Before a person can file bankruptcy they must take an approved credit counseling class and their attorney must file a Certificate proving the class was taken with the court. The idea is to make sure that consumers are being educated about alternatives to bankruptcy, and when this new requirement was introduced in 2005 there was hope that such a class would significantly decrease the number of bankruptcy cases being filed each year in the United Sates.
Well, it’s been more than 12 years since these classes have been required, and I have yet to meet a single person who chose not to file bankruptcy because of it. I suppose there probably is a person out there somewhere who was persuaded to avoid bankruptcy, but I can’t name a single person in the thousands of people I have met since 2005 that actually decided to not file bankruptcy because of that class.
Nevertheless, I support the concept of educating clients of each available debt solution. In fact, that is pretty much we do on the initial meeting with new clients. I’m not here to “sell” anybody a bankruptcy case. My job is to identify possible debt solutions and then to help the client select the appropriate course of action. Ironically, the better I explain how non-bankruptcy alternatives work and how much each alternative costs, the more likely it is that a client will choose to file bankruptcy.
But I have to wonder, what would it be like if those who wanted to enroll in a credit counseling repayment plan had to speak to a bankruptcy attorney first?
I wish Jim and Francine Bostick would have spoken to me before they enrolled in a debt management plan in 2010. They owed $120,000 of credit card obligations at the time. Jim, age 67, was in the early stages of dementia. Jim and his wife, Francine, age 57, were persuaded by Housing and Credit Counseling Inc. of Topeka, KS, to enter into a 5-year repayment plan. Instead of spending time with her husband in his last years of life, Francine took on a second job to make ends meet. When they completed their $2,496 monthly payment plan, the National Foundation of Credit Counseling sent out a press release touting the wonderful job done by their counselors. Not everyone thought this was such a wonderful result. See NFCC Celebrates Utter Stupidity and Puts Older Dementia Patient in Debt Management Plan.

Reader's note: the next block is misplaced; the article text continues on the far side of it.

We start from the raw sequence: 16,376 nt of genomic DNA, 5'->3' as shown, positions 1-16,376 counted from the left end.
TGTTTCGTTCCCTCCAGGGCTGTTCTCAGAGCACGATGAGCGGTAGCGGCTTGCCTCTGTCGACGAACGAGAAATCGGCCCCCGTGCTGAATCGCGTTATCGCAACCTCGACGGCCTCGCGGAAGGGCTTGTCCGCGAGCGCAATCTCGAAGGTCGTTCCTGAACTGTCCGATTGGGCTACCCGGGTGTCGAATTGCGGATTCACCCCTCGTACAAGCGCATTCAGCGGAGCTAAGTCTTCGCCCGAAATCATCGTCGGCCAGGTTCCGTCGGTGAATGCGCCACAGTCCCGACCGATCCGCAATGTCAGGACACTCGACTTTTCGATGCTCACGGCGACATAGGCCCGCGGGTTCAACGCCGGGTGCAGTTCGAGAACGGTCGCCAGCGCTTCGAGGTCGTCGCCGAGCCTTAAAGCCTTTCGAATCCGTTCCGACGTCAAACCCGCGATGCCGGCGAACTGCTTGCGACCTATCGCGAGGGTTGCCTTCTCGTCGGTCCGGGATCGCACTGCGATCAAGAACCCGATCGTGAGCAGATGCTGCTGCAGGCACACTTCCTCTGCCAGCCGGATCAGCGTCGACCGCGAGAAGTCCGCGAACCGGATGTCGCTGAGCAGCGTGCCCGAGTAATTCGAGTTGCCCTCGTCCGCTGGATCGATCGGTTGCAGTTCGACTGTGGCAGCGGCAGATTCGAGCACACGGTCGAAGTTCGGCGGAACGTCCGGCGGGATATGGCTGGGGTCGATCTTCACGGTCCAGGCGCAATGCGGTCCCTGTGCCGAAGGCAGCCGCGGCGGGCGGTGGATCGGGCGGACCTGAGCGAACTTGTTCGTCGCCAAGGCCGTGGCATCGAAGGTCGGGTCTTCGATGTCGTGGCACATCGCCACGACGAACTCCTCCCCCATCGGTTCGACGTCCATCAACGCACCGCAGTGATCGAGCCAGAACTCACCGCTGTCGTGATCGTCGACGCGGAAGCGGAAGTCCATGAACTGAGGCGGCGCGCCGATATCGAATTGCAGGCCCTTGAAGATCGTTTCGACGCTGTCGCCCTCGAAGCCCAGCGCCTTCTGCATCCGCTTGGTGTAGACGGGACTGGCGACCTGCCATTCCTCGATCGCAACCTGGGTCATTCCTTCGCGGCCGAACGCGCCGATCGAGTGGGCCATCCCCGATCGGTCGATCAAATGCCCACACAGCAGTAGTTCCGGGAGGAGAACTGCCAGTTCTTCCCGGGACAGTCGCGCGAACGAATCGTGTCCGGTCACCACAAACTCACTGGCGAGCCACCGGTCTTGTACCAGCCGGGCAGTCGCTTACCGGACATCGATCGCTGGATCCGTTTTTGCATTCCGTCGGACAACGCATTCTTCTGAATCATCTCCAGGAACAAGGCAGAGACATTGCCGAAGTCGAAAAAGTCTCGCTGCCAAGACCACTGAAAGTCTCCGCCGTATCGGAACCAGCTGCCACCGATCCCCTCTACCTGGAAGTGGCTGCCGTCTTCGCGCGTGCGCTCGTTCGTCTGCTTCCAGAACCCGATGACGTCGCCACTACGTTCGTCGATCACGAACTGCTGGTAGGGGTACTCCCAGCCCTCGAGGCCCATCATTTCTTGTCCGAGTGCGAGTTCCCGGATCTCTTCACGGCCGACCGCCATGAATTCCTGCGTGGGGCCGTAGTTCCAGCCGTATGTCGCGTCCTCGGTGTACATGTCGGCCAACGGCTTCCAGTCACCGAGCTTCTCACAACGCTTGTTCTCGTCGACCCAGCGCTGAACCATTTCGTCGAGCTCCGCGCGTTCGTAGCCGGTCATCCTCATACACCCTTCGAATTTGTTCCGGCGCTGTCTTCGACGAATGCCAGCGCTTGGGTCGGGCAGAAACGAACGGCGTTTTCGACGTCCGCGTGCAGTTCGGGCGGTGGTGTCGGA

Financial writer Liz Weston has criticized the credit counseling industry for not being forthcoming about the failure rate of credit counseling programs and for failing to point out more feasible debt solutions, like filing bankruptcy. See Do Debt Management Plans Work?
Yet there’s one change needed that isn’t coming: Borrowers need to be told that bankruptcy could be a faster, cheaper solution.” Liz Weston.
So what would I have advised Jim and Francine?
- I would have closely examined a list of all their property to see if any of it would be at risk in a bankruptcy case.
- I would have reviewed their current and past income to see if they qualified for Chapter 7 relief and, if that income was too high to qualify for Chapter 7, I would have assessed what they would have to repay each month in a Chapter 13 case.
- I would have looked at debt settlement options and looked for possible assets they could sell to offer creditors without making monthly payments or entering bankruptcy.
- I would have examined their lifestyle to see if they could downsize their home or sell of unnecessary assets to settle or pay the debts.
- If their income was very high I may have recommend they look at a credit counseling repayment program, but since they had to take on 2nd jobs I doubt that was the case.
- I would have considered doing nothing at all. Elderly debtors living on Social Security income who own no real estate are often best off doing nothing at all. Social Security cannot be garnished so if they could endure the collection calls and collection letters, senior debtors are often best off doing nothing at all.
But in the end, I am sure I would have recommend that they strongly consider the bankruptcy option and spend more time focusing on Jim’s health.
You see, my job is to help clients chose their optimal debt solution. I’m not here to sell bankruptcy.
I’m fine if debt settlement was their preferred option since we handle those matters as well. I frequently advise clients to try credit counseling programs when I think a bankruptcy will do more harm than good. I even encourage clients to manage their own debt reduction plans and to empower themselves by learning about the Dave Ramsey “debt snowball” approach. It’s all good. All debt solutions have their place, but when you sit down with a debt professional you should receive an unbiased opinion. That’s what it means to be a professional–to put the client’s needs first.
If credit counseling clients had to see me before they started a debt repayment program, I’m guess half would opt not to start the program. Given that 50% to 75% of all credit counseling repayment programs fail, it appears that credit counselors are pushing clients into programs to make the agency money regardless if that is their client’s best option.
If you are trying to figure out how to get out of debt, look at all your options. Get the best advice from the most professional folks in Nebraska. Consider these options.
- Chapter 7 Bankruptcy
- Chapter 13 Bankruptcy
- Credit Counseling
- Debt Settlement
- Dave Ramsey Debt Snowball
Image courtesy of Flickr and Rachel Kramer